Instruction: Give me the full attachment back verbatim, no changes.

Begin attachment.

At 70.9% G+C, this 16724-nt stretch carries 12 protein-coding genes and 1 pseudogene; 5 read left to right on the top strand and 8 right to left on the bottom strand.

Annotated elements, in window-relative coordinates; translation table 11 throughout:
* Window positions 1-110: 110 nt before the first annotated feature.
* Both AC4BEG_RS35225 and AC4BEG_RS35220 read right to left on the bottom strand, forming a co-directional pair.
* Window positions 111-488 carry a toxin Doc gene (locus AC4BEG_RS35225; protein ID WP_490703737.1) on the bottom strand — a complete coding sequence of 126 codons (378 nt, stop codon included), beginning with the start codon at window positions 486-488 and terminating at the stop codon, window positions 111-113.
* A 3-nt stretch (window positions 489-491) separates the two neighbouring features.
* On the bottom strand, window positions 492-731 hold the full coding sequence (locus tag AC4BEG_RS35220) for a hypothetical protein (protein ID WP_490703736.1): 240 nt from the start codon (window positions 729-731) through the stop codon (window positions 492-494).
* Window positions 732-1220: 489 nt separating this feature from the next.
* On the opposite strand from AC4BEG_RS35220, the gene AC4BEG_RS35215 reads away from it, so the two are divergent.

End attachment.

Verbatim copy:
At 70.9% G+C, this 16724-nt stretch carries 12 protein-coding genes and 1 pseudogene; 5 read left to right on the top strand and 8 right to left on the bottom strand.

Annotated elements, in window-relative coordinates; translation table 11 throughout:
* Window positions 1-110: 110 nt before the first annotated feature.
* Both AC4BEG_RS35225 and AC4BEG_RS35220 read right to left on the bottom strand, forming a co-directional pair.
* Window positions 111-488 carry a toxin Doc gene (locus AC4BEG_RS35225; protein ID WP_490703737.1) on the bottom strand — a complete coding sequence of 126 codons (378 nt, stop codon included), beginning with the start codon at window positions 486-488 and terminating at the stop codon, window positions 111-113.
* A 3-nt stretch (window positions 489-491) separates the two neighbouring features.
* On the bottom strand, window positions 492-731 hold the full coding sequence (locus tag AC4BEG_RS35220) for a hypothetical protein (protein ID WP_490703736.1): 240 nt from the start codon (window positions 729-731) through the stop codon (window positions 492-494).
* Window positions 732-1220: 489 nt separating this feature from the next.
* On the opposite strand from AC4BEG_RS35220, the gene AC4BEG_RS35215 reads away from it, so the two are divergent.